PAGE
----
OverviewClick to Open
Reflect on the history of the slave trade and the cultural crossings between Africa and America.
For more than 400 years between from the 16th to the 19th century, millions of Africans were forced across the Atlantic ocean to the Americas, Europe and the Caribbean to work on sugar and coffee plantations owned by Europeans. Ghana’s coastline, a mere 500 kilometre stretch, from Keta to Beyin, had clusters of European castles and forts erected to perpetuate the Transtlantic slave trade. Many of them still stand today.
There is no place in the world like Ghana to study the history of the African diaspora. Discover the many effects of the transatlantic slave trade on the psychology, traditions, religion, economy and politics of the Black race in the world and the African continent in particular.
On this program, you'll learn about the resilience, entrepreneurship and mental fortitude of the Black race and the efforts being made locally and globally to regain and command the educational, financial, political and economic spaces in the world in spite of the odds.
As a final project, you'll develop a personal and creative project (poem, video, song...) and accompanying essay about the global impact of the African diaspora. Take home with you this project and your own experience in Ghana. Never stop drawing on it as you grow into a global citizen.
Learn about the impact of Transatlantic slave trade on the African continent and the African diaspora
Hands on experience
See first hands the scars left by the slave trade in Ghana's landscape, history and culture
A Certificate of Participation in the History & Global Impact of the African Diaspora program
Location & CultureClick to Open
Live in a land of more than 80 languages and 70 tribal groups! In Ghana you can converse with nearly everyone around you, as English is the official language.
Legon is a suburb outside of the Ghanaian city of Accra. It is home to the University of Ghana, which students and residents refer to simply as “Legon.” The oldest and largest university in Ghana, it was originally associated with the University of London but has since 1961 been an independent university with over 40,000 students and a multitude of study areas.
Daily LifeClick to Open
"After my trip with CIEE I have definitely grown in ways I never could if I had stayed in the US."
Learn more about daily life on a high school study abroad program by reading our blog.
Selected guest houses and hotels in close proximity to the University of Ghana
24/7 Support from your CIEE program leader and in-country CIEE staff members
ActivitiesClick to Open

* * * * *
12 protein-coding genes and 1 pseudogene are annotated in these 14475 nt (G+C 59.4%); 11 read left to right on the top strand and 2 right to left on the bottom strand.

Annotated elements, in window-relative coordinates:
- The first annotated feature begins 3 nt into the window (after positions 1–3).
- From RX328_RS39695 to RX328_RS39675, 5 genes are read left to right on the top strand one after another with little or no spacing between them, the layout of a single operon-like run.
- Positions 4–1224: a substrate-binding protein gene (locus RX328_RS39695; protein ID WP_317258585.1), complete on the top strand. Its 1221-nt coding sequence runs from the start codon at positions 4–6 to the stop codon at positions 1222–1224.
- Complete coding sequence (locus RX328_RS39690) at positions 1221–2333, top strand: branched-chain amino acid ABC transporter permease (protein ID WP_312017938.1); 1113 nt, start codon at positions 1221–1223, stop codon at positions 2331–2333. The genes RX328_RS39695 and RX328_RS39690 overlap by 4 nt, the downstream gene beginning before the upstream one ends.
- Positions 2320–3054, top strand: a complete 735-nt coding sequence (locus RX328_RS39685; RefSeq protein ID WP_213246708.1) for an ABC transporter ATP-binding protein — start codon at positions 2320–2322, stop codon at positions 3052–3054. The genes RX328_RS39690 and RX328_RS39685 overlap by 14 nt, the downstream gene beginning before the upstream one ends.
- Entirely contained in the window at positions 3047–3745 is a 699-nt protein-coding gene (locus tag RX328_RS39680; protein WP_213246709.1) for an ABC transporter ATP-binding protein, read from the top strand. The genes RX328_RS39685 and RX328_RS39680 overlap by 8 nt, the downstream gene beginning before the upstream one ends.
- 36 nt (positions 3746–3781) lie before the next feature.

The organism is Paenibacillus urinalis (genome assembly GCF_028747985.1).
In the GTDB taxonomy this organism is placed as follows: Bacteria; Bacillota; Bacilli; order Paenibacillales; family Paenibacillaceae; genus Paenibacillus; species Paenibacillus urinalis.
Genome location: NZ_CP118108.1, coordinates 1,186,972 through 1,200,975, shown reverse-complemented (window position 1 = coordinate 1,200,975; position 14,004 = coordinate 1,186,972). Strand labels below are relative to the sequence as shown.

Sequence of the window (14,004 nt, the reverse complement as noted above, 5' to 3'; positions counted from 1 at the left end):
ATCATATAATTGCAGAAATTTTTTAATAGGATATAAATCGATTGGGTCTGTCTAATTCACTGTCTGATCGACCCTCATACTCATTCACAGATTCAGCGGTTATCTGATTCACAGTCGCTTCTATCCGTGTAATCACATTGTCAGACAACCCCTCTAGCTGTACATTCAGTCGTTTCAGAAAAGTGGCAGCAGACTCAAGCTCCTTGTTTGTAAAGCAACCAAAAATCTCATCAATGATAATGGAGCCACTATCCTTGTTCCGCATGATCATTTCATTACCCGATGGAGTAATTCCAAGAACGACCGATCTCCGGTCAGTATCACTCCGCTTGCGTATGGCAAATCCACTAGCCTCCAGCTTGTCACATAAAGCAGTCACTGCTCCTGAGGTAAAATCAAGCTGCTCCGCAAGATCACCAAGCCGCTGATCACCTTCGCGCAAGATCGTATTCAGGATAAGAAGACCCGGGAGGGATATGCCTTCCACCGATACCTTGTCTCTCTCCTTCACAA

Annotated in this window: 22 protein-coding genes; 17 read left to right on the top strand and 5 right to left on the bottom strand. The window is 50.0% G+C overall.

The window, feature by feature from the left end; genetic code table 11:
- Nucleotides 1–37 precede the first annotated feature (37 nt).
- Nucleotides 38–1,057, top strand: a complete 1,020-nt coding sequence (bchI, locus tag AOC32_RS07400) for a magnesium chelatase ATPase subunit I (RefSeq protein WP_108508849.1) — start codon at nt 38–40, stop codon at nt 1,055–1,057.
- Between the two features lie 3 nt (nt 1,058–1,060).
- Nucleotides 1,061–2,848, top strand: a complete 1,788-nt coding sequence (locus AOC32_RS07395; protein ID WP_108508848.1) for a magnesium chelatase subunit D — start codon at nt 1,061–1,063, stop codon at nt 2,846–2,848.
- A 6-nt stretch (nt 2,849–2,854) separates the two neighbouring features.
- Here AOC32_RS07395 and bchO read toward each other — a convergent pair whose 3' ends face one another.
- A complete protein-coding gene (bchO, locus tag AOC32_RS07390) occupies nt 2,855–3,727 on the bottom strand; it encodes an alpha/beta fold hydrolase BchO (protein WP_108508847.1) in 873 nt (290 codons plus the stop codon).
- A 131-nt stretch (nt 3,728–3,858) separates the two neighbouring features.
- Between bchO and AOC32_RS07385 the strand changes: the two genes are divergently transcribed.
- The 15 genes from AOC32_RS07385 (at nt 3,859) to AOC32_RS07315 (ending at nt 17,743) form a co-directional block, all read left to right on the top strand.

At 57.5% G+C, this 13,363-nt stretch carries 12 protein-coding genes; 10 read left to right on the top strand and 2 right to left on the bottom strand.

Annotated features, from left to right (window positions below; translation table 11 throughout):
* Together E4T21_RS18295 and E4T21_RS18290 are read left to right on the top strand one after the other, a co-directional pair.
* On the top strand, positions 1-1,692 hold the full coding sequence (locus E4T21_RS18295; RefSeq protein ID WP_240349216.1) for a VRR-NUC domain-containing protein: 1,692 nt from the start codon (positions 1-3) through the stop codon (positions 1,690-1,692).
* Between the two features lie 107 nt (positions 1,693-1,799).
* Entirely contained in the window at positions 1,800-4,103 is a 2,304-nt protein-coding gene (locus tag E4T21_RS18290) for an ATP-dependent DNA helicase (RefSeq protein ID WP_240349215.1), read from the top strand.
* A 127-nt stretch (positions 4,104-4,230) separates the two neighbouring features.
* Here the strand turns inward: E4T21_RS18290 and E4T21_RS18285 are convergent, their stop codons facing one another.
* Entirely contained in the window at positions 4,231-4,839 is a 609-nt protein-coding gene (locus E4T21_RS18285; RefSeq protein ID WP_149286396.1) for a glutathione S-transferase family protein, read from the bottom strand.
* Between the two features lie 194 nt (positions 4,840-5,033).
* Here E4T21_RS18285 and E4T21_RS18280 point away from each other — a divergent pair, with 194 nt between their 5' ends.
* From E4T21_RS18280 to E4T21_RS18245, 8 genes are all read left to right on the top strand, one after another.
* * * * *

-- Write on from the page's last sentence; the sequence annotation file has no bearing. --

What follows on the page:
- Visit the Legon botanical gardens
- Participate in a Batik tie/dye cloth making workshop
- Enjoy a guest speaker lecture with academics and Pan-Africanists
- Discussion sessions with university student leaders of the University of Ghana
- Take a day trip to significant monuments in Accra (e.g. Brazil House, Christiansburg castle...)
- Visit Tetteh Quarshie Cocoa farm
- Tour the city of Accra to visit Independence Square and Osu Oxford Street
- Visit a Web Dubois Center
- Visit Kwame Nkrumah Mausoleum
- Take 8 hours of communicative Twi Language lessons to help you interact with Ghanaians during the program
Please note this list of activities is based on past programs and subject to change at CIEE's discretion to both adapt to local circumstances, covid-related measures and restrictions and participant feedback. Our goal when revising itineraries is always to enhance your experience. Every activity is designed to provide you with a deep immersion in your topic, local culture and sights. Get ready for maximum fun!
- Day Trip to the Slave dungeons in Cape Coast and Elmina. You will also visit Asin Manso Slave rivers where slaves were made to take their last bath while awaiting slave ships to travel across the Atlantic ocean to the New World.
- Day Trip to Ada Foah to visit the Ancestor Project where you will learn how major figures on the African continent has contributed to world civilizations. A session with the founder of this moving African heritage project will ignite your passions, empower you to promote African heritage values.
Dates & FeesClick to Open
Dates & Fees
- No specific requirements for standard sessions.
- Program open to all current high school students: Freshmen, Sophomores, Juniors, and Seniors.
For scholarship eligibility requirements, please check our Scholarship page.